Hurling accusations of betrayal and greed, some prominent Orange County residents took their private battle to court Wednesday in a nasty dispute involving the Balboa Bay Club, a famous playground of the rich.
William J. Popejoy, the millionaire banker who became chief executive of Orange County after its 1994 bankruptcy, had made a bid to buy the private club from Beverly Ray, whose family has owned the Newport Beach oceanfront landmark for nearly 30 years.
But the property did not change hands, and in lawsuits filed within hours of each other Wednesday, Popejoy and Ray blame each other for unsavory dealings.
Apparently anticipating a suit by Popejoy, Ray struck first in Orange County Superior Court, alleging that Popejoy--a longtime acquaintance and governor of her club--was unable to produce the agreed-upon $73.5 million purchase price by an Oct. 26 deadline last year, later extended to March 31.
When the deadline passed and the deal fell out of escrow, Popejoy tried to revive the transaction on more favorable terms, then demanded a $4 million payment, and finally "maliciously" threatened to sue her, according to Ray's lawsuit, filed in the morning by attorney Chris Dubia.
Saying Ray "refused to be extorted" by Popejoy's "strong-arm tactics," the suit seeks a ruling that she performed her contractual obligations and that Popejoy is due nothing.
Popejoy, the nationally known financial trouble-shooter whose rescue efforts have included the California Lottery, claims that Ray greedily reneged on the deal.
Popejoy was bidding for International Bay Clubs Inc., the company that owns the oceanfront club and also the Newport Beach Country Club. He claims that as part of his bid, he had lined up financing for a much-needed refurbishment of the property, which is on prime land leased from the city.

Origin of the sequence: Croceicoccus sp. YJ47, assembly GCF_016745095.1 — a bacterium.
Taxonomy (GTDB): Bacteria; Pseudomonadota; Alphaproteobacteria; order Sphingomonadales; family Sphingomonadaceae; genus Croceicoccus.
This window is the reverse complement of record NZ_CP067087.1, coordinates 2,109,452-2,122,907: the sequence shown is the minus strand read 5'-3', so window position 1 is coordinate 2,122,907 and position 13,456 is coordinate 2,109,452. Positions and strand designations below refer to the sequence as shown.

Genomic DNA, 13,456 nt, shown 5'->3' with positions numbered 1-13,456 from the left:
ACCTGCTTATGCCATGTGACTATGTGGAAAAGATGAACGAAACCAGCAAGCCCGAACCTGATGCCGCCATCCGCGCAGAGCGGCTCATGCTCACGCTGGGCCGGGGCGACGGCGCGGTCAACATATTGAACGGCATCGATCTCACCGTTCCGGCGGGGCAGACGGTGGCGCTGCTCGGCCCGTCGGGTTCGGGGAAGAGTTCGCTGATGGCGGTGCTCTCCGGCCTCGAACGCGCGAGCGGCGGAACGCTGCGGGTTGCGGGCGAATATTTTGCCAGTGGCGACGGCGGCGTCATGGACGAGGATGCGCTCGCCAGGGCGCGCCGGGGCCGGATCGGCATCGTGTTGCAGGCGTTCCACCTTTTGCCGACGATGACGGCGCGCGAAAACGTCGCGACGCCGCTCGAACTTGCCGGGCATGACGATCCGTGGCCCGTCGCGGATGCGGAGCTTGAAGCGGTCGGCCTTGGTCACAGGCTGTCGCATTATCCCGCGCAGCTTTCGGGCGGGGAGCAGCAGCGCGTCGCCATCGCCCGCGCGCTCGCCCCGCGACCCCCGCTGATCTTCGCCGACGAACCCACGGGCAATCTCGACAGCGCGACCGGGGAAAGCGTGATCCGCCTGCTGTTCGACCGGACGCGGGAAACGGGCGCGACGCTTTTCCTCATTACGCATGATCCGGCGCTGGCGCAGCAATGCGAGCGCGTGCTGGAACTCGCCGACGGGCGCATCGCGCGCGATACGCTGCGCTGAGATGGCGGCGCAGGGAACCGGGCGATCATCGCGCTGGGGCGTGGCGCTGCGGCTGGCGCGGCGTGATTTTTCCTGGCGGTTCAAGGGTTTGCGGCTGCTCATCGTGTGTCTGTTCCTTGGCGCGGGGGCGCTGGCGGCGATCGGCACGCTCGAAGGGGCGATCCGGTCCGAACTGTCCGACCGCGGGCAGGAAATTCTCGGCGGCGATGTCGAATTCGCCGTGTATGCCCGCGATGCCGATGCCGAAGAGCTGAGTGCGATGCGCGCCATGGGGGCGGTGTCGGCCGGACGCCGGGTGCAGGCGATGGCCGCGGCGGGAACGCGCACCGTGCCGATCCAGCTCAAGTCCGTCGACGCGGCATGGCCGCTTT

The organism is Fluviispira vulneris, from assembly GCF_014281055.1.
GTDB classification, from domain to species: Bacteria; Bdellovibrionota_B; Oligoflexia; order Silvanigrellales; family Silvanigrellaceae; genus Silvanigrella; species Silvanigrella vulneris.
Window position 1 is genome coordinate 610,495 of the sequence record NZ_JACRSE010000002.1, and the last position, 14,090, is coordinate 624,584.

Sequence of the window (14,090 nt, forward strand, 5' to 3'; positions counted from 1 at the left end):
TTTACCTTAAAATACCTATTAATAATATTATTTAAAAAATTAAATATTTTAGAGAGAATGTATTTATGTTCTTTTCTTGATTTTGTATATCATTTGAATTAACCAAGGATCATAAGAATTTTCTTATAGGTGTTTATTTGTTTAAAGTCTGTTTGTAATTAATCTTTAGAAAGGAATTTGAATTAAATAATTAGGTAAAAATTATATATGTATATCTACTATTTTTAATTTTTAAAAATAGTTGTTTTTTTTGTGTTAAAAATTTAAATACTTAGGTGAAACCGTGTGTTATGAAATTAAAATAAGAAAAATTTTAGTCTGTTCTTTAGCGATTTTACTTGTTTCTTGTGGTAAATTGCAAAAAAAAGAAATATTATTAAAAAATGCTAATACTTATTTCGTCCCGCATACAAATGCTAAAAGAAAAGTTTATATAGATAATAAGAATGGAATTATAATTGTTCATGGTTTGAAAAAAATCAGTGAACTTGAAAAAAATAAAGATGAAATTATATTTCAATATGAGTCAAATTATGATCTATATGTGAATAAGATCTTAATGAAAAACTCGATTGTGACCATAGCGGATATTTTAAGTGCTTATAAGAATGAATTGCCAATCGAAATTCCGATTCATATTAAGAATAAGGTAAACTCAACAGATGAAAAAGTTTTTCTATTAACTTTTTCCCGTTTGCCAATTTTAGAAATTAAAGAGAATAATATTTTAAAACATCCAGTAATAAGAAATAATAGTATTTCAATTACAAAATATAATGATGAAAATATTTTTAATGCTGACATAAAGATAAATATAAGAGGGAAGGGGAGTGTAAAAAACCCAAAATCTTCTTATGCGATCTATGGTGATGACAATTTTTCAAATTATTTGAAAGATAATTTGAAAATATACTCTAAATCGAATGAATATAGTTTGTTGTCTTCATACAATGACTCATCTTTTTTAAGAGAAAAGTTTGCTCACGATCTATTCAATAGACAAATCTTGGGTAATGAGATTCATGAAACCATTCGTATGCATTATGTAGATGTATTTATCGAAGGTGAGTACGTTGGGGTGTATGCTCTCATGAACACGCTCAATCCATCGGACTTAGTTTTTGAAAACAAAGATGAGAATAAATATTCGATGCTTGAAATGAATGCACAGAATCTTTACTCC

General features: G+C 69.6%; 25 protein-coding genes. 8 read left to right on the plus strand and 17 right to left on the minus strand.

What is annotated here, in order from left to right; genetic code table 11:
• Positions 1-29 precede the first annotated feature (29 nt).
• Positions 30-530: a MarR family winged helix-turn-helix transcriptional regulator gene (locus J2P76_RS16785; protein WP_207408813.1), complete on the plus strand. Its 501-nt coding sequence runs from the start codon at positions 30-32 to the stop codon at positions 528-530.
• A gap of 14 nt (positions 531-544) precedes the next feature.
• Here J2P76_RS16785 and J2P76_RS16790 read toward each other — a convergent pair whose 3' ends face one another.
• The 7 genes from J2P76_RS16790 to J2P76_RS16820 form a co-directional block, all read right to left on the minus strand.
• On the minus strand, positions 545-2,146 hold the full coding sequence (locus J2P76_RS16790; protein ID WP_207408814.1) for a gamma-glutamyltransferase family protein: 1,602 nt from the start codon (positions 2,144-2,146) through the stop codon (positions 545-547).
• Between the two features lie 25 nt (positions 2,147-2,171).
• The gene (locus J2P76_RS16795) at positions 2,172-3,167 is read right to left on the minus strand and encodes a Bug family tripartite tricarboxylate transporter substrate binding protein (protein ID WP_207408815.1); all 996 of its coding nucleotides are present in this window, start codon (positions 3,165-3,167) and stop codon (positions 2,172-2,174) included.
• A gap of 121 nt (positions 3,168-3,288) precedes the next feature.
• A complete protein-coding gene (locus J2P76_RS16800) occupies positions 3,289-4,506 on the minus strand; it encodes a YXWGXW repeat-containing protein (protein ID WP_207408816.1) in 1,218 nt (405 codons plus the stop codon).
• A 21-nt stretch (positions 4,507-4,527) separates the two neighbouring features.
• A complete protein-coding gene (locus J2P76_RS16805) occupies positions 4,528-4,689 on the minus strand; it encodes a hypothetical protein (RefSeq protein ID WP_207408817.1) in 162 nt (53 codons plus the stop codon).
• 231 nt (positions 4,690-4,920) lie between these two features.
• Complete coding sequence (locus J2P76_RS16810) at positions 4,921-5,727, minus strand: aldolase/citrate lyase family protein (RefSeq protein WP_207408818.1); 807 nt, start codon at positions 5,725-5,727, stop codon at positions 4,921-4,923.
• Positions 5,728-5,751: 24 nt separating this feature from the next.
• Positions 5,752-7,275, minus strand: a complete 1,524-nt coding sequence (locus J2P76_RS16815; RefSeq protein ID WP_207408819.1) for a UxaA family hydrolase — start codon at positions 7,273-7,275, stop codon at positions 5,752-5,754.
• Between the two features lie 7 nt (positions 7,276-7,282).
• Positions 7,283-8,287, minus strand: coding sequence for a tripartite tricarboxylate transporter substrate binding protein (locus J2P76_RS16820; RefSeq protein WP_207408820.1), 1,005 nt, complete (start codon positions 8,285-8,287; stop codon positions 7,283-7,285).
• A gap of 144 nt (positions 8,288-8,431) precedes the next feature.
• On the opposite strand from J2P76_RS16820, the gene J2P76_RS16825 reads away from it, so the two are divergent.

According to Popejoy's suit, Ray and club officials desperately needed the financing because completing the refurbishment was a condition of a 50-year extension of their lease with the city, which owns the land on which the club is built. They were unable to find the funds themselves, Popejoy contends.
"Ray sought to impose on her years of friendship with Popejoy and his family so as to take advantage of Popejoy's financial expertise, name and reputation to obtain financing . . .," the suit contends.
Popejoy, a former Federal Home Loan Mortgage Corp. president, was joined in his effort to buy the club by real estate investor J. Harold Street, a former executive with Newport Beach's Koll Cos. and prominent in Orange County's development circles for decades.
In their suit, Popejoy and Street and a company they formed, PacPro LLC, named as defendants Ray, Balboa Bay Club President David C. Wooten and International Bay Clubs, among others. The suit alleges fraud, breach of contract and conspiracy and seeks $50 million in damages.
Attorney Ron Rus, who filed the lawsuit, declined to comment, as did Dubia, Ray's attorney. Ray and Popejoy couldn't be reached for comment.
The Balboa Bay Club, which was an exclusive setting for local millionaires and Hollywood glitterati in the 1950s, had long been in need of a renovation. Its property houses 144 expensive apartments, a 121-room hotel, restaurants, meeting rooms, a spa, a beach club and a 144-slip private yacht marina.
Building the small hotel as a way to improve public access to the site was one condition imposed when the club recently negotiated a 50-year lease extension with the city. The club sits on tidelands where the public has a legal right to be able to enjoy the coastal setting.
The deal with the city also stipulates that Ray must pay the city 20% of any profit she made if she sold the property within 24 months of renovating it. The Popejoy suit contends one reason that she backed out of the sale was to avoid having to share her profit with the city.